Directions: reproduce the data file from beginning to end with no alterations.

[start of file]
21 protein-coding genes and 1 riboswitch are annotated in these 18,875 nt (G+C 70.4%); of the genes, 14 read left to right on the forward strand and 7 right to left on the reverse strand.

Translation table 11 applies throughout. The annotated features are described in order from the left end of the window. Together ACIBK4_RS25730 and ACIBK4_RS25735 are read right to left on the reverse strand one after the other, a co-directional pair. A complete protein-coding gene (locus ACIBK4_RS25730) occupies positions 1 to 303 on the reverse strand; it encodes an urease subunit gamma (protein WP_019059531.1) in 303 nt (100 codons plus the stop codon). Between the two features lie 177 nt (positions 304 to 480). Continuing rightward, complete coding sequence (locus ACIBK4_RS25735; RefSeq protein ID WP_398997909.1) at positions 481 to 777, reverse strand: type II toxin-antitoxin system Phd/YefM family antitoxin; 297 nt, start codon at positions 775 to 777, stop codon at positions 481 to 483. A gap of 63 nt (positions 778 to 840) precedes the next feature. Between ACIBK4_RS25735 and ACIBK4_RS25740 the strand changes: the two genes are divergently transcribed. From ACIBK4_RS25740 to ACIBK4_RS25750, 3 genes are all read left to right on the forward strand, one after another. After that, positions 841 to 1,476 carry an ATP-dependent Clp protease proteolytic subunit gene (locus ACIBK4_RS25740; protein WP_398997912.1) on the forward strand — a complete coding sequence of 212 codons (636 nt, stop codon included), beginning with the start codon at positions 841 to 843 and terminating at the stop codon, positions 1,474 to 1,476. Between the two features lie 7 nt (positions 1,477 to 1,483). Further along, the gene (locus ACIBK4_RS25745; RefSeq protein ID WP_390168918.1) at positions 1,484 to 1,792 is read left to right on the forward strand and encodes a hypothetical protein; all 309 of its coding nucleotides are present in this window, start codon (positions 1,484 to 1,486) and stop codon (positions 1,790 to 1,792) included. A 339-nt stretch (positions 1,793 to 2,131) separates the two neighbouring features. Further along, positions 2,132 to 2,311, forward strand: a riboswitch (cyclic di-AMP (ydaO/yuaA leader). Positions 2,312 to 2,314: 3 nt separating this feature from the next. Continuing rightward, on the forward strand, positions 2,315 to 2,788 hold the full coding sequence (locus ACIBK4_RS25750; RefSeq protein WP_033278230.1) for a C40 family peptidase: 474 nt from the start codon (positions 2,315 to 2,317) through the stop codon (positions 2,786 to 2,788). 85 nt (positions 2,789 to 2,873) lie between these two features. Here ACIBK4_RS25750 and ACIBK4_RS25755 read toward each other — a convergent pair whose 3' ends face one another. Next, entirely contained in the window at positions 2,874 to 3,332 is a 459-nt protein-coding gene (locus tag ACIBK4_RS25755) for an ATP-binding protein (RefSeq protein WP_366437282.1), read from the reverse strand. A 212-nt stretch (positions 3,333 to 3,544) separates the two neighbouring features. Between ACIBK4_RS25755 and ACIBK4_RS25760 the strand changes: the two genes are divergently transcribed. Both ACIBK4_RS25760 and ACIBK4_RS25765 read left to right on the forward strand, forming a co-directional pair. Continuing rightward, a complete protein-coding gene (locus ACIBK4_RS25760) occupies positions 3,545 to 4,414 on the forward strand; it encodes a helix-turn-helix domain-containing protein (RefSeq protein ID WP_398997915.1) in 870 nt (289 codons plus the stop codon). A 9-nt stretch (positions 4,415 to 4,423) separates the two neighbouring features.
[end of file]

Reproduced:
21 protein-coding genes and 1 riboswitch are annotated in these 18,875 nt (G+C 70.4%); of the genes, 14 read left to right on the forward strand and 7 right to left on the reverse strand.

Translation table 11 applies throughout. The annotated features are described in order from the left end of the window. Together ACIBK4_RS25730 and ACIBK4_RS25735 are read right to left on the reverse strand one after the other, a co-directional pair. A complete protein-coding gene (locus ACIBK4_RS25730) occupies positions 1 to 303 on the reverse strand; it encodes an urease subunit gamma (protein WP_019059531.1) in 303 nt (100 codons plus the stop codon). Between the two features lie 177 nt (positions 304 to 480). Continuing rightward, complete coding sequence (locus ACIBK4_RS25735; RefSeq protein ID WP_398997909.1) at positions 481 to 777, reverse strand: type II toxin-antitoxin system Phd/YefM family antitoxin; 297 nt, start codon at positions 775 to 777, stop codon at positions 481 to 483. A gap of 63 nt (positions 778 to 840) precedes the next feature. Between ACIBK4_RS25735 and ACIBK4_RS25740 the strand changes: the two genes are divergently transcribed. From ACIBK4_RS25740 to ACIBK4_RS25750, 3 genes are all read left to right on the forward strand, one after another. After that, positions 841 to 1,476 carry an ATP-dependent Clp protease proteolytic subunit gene (locus ACIBK4_RS25740; protein WP_398997912.1) on the forward strand — a complete coding sequence of 212 codons (636 nt, stop codon included), beginning with the start codon at positions 841 to 843 and terminating at the stop codon, positions 1,474 to 1,476. Between the two features lie 7 nt (positions 1,477 to 1,483). Further along, the gene (locus ACIBK4_RS25745; RefSeq protein ID WP_390168918.1) at positions 1,484 to 1,792 is read left to right on the forward strand and encodes a hypothetical protein; all 309 of its coding nucleotides are present in this window, start codon (positions 1,484 to 1,486) and stop codon (positions 1,790 to 1,792) included. A 339-nt stretch (positions 1,793 to 2,131) separates the two neighbouring features. Further along, positions 2,132 to 2,311, forward strand: a riboswitch (cyclic di-AMP (ydaO/yuaA leader). Positions 2,312 to 2,314: 3 nt separating this feature from the next. Continuing rightward, on the forward strand, positions 2,315 to 2,788 hold the full coding sequence (locus ACIBK4_RS25750; RefSeq protein WP_033278230.1) for a C40 family peptidase: 474 nt from the start codon (positions 2,315 to 2,317) through the stop codon (positions 2,786 to 2,788). 85 nt (positions 2,789 to 2,873) lie between these two features. Here ACIBK4_RS25750 and ACIBK4_RS25755 read toward each other — a convergent pair whose 3' ends face one another. Next, entirely contained in the window at positions 2,874 to 3,332 is a 459-nt protein-coding gene (locus tag ACIBK4_RS25755) for an ATP-binding protein (RefSeq protein WP_366437282.1), read from the reverse strand. A 212-nt stretch (positions 3,333 to 3,544) separates the two neighbouring features. Between ACIBK4_RS25755 and ACIBK4_RS25760 the strand changes: the two genes are divergently transcribed. Both ACIBK4_RS25760 and ACIBK4_RS25765 read left to right on the forward strand, forming a co-directional pair. Continuing rightward, a complete protein-coding gene (locus ACIBK4_RS25760) occupies positions 3,545 to 4,414 on the forward strand; it encodes a helix-turn-helix domain-containing protein (RefSeq protein ID WP_398997915.1) in 870 nt (289 codons plus the stop codon). A 9-nt stretch (positions 4,415 to 4,423) separates the two neighbouring features.